Opposition to the coalition’s NHS reforms spreads

Norman Tebbit and David Owen warn that the plans will allow private firms to “cherry-pick” care.

The coalition's inept health reforms have achieved the rare feat of uniting Norman Tebbit and David Owen. Following the news that Downing Street is attempting to water down Andrew Lansley's bill, the former Conservative chairman and the former SDP leader unleash fusillades against the plans this morning.

Tebbit warns that the reforms will allow private firms to "cherry-pick" care from the NHS. He says: "It's fine for the private sector, which doesn't have responsibility for teaching and bringing on young surgeons, to take the straightforward and easy stuff. But that means the public sector is then left without the base of work to subsidise the more difficult surgery and the teaching of surgeons."

Elsewhere, Owen, who previously wrote in the New Statesman that the Lib Dems would no longer be "the heirs of Beveridge" if they failed to oppose the reforms, warns that the House of Lords will feel free to make significant amendments to the bill because the coalition "lacks a mandate" for many of the policies set out in it. In his new pamphlet, Fatally Flawed, Owen, who supported the introduction of the internal market in the 1980s, warns that the reforms are of "staggering ineptitude" and will create a "destructive external market" in health care.

In addition, Ed Miliband has repeated his call for David Cameron to withdraw the "confused, expensive and reckless plans" and has demanded three key amendments in a letter to the PM:

  1. Measures to protect the NHS "against the full force of UK and EU competition law".
  2. The reintroduction of guaranteed waiting times.
  3. The withdrawal of plans to break up commissioning into hundreds of small GP consortiums.

We're likely to see significant movement from Downing Street on this front over the next two weeks.

George Eaton is political editor of the New Statesman.

Ukip's Nigel Farage and Paul Nuttall. Photo: Getty
Show Hide image

Is the general election 2017 the end of Ukip?

Ukip led the way to Brexit, but now the party is on less than 10 per cent in the polls. 

Ukip could be finished. Ukip has only ever had two MPs, but it held an outside influence on politics: without it, we’d probably never have had the EU referendum. But Brexit has turned Ukip into a single-issue party without an issue. Ukip’s sole remaining MP, Douglas Carswell, left the party in March 2017, and told Sky News’ Adam Boulton that there was “no point” to the party anymore.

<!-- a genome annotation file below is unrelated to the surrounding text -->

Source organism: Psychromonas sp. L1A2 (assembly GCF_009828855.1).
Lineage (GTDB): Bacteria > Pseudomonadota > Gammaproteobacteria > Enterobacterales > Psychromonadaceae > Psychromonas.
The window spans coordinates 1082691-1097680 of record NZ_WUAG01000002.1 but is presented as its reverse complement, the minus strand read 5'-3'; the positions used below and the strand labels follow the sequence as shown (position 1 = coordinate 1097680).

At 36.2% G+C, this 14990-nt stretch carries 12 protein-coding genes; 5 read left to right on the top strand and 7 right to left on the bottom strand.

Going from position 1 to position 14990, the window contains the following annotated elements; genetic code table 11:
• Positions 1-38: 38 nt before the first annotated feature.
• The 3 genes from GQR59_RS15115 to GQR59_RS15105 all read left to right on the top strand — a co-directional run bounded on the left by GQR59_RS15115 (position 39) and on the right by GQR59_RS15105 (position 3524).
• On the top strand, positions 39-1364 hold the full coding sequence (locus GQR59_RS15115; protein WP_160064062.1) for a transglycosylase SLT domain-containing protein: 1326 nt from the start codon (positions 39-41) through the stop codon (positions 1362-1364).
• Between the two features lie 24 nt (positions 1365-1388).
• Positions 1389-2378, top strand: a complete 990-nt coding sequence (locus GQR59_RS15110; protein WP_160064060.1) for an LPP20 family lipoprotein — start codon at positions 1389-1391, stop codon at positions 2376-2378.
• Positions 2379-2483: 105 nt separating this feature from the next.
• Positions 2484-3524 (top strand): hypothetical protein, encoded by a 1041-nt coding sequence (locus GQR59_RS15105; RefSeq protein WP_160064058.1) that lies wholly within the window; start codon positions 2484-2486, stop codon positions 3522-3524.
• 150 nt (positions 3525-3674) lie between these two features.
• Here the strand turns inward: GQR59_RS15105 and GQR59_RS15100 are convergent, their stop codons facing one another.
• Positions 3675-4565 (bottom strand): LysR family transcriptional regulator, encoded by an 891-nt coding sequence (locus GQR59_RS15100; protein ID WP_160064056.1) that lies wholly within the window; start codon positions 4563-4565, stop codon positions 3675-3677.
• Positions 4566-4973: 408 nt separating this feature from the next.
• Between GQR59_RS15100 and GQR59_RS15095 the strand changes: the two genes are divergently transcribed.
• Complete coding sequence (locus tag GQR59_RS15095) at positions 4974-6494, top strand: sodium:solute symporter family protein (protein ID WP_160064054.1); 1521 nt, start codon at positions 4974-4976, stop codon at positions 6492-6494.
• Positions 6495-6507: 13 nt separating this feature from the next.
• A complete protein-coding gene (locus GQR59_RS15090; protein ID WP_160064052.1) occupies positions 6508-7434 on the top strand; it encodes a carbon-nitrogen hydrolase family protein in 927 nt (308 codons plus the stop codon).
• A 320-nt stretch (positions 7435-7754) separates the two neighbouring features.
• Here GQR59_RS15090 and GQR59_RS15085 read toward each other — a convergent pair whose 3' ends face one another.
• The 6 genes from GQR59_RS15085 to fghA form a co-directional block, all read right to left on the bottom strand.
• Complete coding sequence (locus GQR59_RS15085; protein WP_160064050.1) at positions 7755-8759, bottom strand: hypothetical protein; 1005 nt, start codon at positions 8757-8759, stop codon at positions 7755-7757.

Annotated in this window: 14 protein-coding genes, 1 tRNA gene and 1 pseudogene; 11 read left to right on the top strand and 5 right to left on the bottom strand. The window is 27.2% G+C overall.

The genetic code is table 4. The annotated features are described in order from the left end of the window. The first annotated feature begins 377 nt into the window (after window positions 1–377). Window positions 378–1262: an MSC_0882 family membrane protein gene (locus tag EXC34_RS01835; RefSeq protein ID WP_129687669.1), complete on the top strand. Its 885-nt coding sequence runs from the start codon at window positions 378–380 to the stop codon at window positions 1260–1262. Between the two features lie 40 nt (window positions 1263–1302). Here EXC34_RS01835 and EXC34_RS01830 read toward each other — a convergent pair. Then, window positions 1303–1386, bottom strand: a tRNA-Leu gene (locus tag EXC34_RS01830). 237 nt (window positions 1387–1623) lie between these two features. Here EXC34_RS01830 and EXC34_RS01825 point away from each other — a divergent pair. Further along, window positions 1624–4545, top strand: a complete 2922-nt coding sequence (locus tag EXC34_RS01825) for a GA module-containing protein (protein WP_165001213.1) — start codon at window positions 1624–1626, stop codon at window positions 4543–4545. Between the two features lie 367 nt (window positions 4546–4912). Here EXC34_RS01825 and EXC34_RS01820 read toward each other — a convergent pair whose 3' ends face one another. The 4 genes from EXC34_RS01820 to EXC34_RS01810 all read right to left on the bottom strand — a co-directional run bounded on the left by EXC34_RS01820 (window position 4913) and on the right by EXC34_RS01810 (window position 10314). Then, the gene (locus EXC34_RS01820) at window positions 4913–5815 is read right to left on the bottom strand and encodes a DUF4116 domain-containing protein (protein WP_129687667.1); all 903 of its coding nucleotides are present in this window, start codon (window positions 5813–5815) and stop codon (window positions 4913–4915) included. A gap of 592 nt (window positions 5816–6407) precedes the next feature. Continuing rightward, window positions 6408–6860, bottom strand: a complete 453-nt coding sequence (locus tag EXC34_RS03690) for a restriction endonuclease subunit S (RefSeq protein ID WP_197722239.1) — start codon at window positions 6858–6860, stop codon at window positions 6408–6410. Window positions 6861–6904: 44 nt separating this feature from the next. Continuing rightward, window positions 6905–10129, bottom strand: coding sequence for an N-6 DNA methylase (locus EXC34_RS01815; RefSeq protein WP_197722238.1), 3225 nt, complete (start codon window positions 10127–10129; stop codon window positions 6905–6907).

Not everyone in Ukip has given up, though: Nigel Farage told Peston on Sunday that Ukip “will survive”, and current leader Paul Nuttall will be contesting a seat this year. But Ukip is standing in fewer constituencies than last time thanks to a shortage of both money and people. Who benefits if Ukip is finished? It’s likely to be the Tories. 

Is Ukip finished? 

What are Ukip's poll ratings?

Ukip’s poll ratings peaked in June 2016 at 16 per cent. Since the leave campaign’s success, that has steadily declined so that Ukip is going into the 2017 general election on 4 per cent, according to the latest polls. If the polls can be trusted, that’s a serious collapse.

Can Ukip get anymore MPs?

In the 2015 general election Ukip contested nearly every seat and got 13 per cent of the vote, making it the third biggest party (although is only returned one MP). Now Ukip is reportedly struggling to find candidates and could stand in as few as 100 seats. Ukip leader Paul Nuttall will stand in Boston and Skegness, but both ex-leader Nigel Farage and donor Arron Banks have ruled themselves out of running this time.

How many members does Ukip have?

Ukip’s membership declined from 45,994 at the 2015 general election to 39,000 in 2016. That’s a worrying sign for any political party, which relies on grassroots memberships to put in the campaigning legwork.

What does Ukip's decline mean for Labour and the Conservatives? 

The rise of Ukip took votes from both the Conservatives and Labour, with a nationalist message that appealed to disaffected voters from both right and left. But the decline of Ukip only seems to be helping the Conservatives. Stephen Bush has written about how in Wales voting Ukip seems to have been a gateway drug for traditional Labour voters who are now backing the mainstream right; so the voters Ukip took from the Conservatives are reverting to the Conservatives, and the ones they took from Labour are transferring to the Conservatives too.

Ukip might be finished as an electoral force, but its influence on the rest of British politics will be felt for many years yet. 

0800 7318496